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How, when and where to use Benzoyl Peroxide
We get a lot of people asking us for details on the ingredients we use - namely the active ingredients that are the most effective in fighting acne like benzoyl peroxide, glycolic acid and salicylic acid. Hmmm... we thought - this would make a fantastic blog post! So here we go - we will start with Benzoyl Peroxide.
What is Benzoyl Peroxide?
Benzoyl Peroxide is an organic compound in the peroxide family. It is one the most important organic peroxides due to its vast number of uses. In fact, benzoyl peroxide has been listed in the World Health Organizations List of Essential Medicines. Wow! Most of you know that Benzoyl Peroxide is a key ingredient in a lot of topical acne medications. But you may not be aware of some of its other uses.
- To bleach hair
- To whiten teeth
- To bleach flour
- As an oxidant in organic chemistry
- In the creation of resins
- To remove stains on vinyl dolls
Clearly this is a potent ingredient. And obviously - as some of you might have already experienced - it is a great bleach. But why is it effective in helping acne-prone skin?
Why is Benzoyl Peroxide effective for helping acne-prone skin - How does it work
If you are like us, we like to actually know WHY something works. Not just hear that it works and accept it at that. We all have heard that Benzoyl Peroxide is one of the most common acne-fighting ingredients used in anti-acne topical products. But why is it one of the most effective compounds in fighting acne?
Benzoyl Peroxide (commonly referred to as BPO) has a bactericidal effect on Propionibacterium acnes - a bacteria associated with acne. The great thing about BPO, unlike some other ingredients, is that it does not induce antibiotic resistance. But what does it DO? BPO unclogs skin pores and per the above, stops bacteria from growing. When bacteria conversely DOES continue to grow, the result is acne pimples and cysts. And we don’t like that!! Benzoyl Peroxide is also an oxidizer - so it will detach glue attachments that hold dead skin cells inside the hair follicles, allowing those cells to come out - and prevent new pimples from forming!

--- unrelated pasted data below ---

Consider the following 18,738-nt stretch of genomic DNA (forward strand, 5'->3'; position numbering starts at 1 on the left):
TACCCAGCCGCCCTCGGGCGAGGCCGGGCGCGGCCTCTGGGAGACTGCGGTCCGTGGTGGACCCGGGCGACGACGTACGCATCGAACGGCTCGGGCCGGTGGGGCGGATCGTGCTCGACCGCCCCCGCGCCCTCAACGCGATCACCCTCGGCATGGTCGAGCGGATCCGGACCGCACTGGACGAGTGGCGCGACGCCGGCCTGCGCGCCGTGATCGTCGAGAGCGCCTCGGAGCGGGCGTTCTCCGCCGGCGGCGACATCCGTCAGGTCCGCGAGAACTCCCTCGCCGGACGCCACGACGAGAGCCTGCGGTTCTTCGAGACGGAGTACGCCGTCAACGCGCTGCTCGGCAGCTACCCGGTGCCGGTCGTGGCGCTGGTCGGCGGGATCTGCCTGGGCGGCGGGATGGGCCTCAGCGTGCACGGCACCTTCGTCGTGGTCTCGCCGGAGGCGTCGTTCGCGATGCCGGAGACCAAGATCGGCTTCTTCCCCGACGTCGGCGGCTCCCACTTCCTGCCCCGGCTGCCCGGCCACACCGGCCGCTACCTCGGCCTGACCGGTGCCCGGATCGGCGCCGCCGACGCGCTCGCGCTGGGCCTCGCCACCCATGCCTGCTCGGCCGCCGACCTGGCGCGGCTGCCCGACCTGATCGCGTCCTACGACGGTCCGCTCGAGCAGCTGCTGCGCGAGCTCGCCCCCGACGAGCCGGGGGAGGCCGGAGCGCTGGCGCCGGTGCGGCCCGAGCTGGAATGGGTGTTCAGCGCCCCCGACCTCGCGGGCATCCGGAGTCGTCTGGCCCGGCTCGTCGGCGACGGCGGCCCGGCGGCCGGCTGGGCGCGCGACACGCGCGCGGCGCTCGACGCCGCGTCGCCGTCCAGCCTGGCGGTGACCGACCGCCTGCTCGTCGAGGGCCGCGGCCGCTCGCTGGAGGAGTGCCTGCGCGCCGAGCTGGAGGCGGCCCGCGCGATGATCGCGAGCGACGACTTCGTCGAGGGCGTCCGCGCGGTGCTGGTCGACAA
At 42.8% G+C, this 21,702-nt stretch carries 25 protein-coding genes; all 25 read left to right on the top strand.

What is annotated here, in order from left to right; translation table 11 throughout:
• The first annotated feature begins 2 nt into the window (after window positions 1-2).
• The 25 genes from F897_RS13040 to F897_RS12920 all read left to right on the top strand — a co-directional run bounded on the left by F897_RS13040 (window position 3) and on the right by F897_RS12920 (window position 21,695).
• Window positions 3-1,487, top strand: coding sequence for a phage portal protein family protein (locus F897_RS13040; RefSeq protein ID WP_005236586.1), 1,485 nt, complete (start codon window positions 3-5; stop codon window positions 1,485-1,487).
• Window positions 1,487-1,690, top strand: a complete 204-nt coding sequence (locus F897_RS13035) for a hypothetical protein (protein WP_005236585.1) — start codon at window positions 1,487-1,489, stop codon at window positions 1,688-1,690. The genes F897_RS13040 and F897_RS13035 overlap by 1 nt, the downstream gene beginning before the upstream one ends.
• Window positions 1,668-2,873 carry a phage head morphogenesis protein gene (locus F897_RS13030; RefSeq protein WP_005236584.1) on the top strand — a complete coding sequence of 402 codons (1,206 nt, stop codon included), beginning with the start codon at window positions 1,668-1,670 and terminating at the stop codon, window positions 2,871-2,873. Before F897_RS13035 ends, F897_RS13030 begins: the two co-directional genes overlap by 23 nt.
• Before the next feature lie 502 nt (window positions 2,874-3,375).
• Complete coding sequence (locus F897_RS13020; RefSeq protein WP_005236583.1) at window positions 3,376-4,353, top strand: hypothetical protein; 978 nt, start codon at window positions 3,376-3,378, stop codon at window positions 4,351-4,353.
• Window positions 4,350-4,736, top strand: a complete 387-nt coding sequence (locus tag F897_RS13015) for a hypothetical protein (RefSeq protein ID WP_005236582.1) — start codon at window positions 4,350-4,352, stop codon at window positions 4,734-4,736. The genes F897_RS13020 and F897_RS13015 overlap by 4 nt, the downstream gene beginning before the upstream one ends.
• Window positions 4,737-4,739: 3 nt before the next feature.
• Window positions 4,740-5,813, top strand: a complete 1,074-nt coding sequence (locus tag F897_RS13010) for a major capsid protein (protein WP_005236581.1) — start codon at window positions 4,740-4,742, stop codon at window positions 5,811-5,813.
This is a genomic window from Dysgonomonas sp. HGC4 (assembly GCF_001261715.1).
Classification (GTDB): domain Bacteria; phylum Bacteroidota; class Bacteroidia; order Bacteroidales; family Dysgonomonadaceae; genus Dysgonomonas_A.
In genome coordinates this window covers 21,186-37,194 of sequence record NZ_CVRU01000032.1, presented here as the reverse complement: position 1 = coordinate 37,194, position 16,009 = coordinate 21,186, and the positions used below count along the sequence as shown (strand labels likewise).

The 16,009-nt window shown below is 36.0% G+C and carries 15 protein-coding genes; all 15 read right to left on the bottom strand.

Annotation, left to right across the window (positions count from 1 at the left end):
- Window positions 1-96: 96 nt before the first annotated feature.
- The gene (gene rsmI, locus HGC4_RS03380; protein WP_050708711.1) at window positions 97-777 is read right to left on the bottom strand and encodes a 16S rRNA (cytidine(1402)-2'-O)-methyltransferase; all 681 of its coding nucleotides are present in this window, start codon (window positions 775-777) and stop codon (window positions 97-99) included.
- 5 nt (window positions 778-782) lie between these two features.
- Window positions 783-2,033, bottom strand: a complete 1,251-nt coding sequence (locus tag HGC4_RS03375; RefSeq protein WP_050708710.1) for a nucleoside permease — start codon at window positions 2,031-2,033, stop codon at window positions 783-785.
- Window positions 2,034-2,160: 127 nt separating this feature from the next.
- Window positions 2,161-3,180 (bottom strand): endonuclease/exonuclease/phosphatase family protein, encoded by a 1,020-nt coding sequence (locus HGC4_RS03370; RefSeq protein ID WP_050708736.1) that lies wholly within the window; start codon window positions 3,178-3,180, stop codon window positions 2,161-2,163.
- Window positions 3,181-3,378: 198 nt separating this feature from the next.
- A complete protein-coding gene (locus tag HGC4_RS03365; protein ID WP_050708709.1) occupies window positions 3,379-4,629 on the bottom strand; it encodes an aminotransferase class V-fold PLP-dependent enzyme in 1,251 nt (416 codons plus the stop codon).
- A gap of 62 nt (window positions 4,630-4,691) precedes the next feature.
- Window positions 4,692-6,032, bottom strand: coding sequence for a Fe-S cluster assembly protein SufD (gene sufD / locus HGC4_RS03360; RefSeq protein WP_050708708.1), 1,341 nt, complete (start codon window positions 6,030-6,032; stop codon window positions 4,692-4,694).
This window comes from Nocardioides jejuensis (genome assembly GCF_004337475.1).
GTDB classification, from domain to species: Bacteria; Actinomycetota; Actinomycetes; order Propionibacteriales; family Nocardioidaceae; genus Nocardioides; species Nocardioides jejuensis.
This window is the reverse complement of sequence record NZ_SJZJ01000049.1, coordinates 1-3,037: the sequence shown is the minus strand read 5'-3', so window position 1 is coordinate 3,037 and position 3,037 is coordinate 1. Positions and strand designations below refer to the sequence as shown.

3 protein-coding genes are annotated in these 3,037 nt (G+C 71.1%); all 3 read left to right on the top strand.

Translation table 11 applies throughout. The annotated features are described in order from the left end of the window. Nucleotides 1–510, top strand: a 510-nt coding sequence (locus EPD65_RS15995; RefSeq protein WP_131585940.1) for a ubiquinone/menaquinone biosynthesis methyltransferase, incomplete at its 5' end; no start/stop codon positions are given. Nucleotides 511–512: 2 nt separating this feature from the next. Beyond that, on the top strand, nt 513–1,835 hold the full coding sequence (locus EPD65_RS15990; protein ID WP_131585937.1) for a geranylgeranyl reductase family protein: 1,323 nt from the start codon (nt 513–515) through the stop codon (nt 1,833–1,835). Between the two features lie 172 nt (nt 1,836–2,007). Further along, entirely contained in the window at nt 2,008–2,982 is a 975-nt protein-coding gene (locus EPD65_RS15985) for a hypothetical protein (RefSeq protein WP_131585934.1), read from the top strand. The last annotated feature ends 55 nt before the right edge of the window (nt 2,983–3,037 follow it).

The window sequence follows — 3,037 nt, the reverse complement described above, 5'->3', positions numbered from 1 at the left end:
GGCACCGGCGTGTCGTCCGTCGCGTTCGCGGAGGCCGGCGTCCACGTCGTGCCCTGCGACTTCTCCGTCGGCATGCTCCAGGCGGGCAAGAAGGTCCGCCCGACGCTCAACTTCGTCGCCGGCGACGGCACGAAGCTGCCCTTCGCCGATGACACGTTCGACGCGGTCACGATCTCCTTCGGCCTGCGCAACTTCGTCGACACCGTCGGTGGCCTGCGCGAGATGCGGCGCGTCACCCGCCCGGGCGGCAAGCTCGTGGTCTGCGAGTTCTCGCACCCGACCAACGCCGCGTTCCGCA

Side Effects of Benzoyl Peroxide
But is there any reason you SHOULDN’T use benzoyl peroxide to combat acne? Well, most people find only that it helps their acne tremendously. That said, there is a segment of the population that has a benzoyl peroxide sensitivity - and for those people, well, it is not the best solution.
How do you know if you have a sensitivity to benzoyl peroxide? Well, if you are unsure, the best bet would be to do a spot test - put a dab on your face for 30 minutes and see what happens. If nothing happens, then you are fine. If you feel tingling or stinging where you put the benzoyl peroxide, or if your skin starts to feel warm, then yes, you have a sensitivity to it and you should not use it topically. If you aren’t sure after the first test, you should increment the time with the BPO on your skin. Apply it to the same area every day for 30 minutes for a few days, then one hour for a few days, then two hours for a few days. That would be a sure fire way to know if you are allergic. An alternative for those with sensitivities to BPO would be either productst that use glycolic or salicylic acids or a product that uses sulfur. We will review those ingredients in the coming weeks here on this page.